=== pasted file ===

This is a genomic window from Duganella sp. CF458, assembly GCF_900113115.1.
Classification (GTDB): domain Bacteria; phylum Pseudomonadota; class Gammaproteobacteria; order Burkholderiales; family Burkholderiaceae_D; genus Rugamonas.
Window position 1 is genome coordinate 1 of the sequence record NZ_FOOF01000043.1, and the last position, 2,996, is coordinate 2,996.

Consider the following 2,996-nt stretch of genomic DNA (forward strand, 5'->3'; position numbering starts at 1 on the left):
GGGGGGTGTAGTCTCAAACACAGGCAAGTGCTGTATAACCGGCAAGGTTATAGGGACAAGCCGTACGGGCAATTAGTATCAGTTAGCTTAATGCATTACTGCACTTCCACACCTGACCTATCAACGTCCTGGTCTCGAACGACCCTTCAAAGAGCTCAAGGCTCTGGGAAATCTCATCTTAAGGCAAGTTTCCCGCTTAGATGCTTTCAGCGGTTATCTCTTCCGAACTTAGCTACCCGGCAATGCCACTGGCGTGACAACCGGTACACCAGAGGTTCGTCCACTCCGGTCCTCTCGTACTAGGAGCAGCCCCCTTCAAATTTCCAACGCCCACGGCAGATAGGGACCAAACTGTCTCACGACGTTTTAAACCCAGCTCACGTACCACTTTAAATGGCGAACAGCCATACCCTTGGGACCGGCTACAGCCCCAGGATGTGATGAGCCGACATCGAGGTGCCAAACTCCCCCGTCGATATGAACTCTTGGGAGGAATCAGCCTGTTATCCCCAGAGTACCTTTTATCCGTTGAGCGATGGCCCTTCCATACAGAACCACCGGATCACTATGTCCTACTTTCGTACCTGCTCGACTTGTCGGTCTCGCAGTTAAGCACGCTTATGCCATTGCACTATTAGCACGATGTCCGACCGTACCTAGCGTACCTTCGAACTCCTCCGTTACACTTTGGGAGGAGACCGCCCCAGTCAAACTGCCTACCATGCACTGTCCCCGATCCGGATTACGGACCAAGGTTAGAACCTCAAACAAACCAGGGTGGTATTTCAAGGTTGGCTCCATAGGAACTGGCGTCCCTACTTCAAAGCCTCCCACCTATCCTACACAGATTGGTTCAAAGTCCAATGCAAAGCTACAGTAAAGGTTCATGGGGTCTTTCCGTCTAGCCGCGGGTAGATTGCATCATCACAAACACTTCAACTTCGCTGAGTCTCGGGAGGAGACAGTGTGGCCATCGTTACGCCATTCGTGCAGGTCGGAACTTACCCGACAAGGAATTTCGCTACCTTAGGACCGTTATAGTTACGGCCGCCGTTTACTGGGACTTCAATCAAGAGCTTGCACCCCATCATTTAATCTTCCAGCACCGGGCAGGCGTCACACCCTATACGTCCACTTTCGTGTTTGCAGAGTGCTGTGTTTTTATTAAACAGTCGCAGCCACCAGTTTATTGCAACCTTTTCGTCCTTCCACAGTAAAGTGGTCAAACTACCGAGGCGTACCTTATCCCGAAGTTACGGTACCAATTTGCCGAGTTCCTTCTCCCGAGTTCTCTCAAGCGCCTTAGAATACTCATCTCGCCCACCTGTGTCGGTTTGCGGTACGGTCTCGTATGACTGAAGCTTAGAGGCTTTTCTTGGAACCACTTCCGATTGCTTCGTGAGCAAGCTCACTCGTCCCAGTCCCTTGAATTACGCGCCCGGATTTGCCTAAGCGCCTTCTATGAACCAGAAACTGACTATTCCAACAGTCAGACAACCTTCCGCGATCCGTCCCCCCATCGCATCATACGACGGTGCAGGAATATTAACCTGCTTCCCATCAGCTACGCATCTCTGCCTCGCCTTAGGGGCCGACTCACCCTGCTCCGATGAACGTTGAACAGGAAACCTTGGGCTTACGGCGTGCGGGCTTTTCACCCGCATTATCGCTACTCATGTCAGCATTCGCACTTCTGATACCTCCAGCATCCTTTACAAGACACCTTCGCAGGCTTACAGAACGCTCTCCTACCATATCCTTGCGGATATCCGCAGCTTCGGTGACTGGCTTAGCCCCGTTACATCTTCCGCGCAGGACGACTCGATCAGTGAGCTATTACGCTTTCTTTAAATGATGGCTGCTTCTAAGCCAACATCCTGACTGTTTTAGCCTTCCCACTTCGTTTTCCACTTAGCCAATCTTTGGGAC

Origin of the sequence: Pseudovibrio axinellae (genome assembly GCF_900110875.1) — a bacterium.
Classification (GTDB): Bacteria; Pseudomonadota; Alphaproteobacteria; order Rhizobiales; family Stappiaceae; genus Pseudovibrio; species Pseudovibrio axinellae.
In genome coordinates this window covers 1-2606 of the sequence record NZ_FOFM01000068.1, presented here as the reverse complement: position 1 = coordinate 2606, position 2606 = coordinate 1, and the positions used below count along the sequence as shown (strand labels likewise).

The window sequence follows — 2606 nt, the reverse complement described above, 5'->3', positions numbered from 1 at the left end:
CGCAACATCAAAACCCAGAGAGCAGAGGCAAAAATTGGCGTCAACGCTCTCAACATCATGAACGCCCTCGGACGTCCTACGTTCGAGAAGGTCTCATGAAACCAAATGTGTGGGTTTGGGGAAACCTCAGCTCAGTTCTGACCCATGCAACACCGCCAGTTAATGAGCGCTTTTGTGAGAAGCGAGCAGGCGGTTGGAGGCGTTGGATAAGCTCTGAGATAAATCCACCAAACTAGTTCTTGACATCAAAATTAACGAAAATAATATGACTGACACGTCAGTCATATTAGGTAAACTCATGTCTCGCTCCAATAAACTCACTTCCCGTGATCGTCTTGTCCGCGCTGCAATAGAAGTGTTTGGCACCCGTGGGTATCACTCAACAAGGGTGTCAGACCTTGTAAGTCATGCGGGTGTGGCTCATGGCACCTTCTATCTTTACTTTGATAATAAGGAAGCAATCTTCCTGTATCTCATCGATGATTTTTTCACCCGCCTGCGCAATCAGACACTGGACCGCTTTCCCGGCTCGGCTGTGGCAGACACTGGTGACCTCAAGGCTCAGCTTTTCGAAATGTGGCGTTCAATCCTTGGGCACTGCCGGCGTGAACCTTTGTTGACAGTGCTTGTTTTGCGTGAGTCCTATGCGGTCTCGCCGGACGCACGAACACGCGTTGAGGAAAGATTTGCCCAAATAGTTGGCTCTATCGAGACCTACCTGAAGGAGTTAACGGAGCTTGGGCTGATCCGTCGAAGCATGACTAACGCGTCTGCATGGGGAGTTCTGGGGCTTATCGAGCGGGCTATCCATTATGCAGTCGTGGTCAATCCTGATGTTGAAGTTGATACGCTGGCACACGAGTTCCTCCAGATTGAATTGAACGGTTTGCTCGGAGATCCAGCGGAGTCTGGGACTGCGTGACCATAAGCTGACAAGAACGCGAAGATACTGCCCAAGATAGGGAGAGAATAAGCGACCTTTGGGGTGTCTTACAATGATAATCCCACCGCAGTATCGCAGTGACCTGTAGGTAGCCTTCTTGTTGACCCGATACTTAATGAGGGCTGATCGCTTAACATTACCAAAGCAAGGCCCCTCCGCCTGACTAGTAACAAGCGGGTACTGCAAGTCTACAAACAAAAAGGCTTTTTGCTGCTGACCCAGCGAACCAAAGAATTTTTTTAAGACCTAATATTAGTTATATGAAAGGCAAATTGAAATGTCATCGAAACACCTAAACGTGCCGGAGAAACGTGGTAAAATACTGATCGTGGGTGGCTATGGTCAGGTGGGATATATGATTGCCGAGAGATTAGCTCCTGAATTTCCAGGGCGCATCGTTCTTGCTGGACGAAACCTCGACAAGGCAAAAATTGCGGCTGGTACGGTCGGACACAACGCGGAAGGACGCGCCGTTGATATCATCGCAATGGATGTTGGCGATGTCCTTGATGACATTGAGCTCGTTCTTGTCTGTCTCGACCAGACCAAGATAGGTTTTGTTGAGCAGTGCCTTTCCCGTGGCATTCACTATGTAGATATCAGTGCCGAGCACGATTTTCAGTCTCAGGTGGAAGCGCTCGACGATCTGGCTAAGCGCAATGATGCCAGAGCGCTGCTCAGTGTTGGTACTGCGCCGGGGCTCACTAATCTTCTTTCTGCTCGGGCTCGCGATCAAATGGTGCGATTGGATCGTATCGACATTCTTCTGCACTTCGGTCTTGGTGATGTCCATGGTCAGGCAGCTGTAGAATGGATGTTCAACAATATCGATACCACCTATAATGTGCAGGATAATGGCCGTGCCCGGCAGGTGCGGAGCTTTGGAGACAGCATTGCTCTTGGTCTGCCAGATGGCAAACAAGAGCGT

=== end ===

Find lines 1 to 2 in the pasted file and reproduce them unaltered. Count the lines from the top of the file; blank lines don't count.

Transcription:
This is a genomic window from Duganella sp. CF458, assembly GCF_900113115.1.
Classification (GTDB): domain Bacteria; phylum Pseudomonadota; class Gammaproteobacteria; order Burkholderiales; family Burkholderiaceae_D; genus Rugamonas.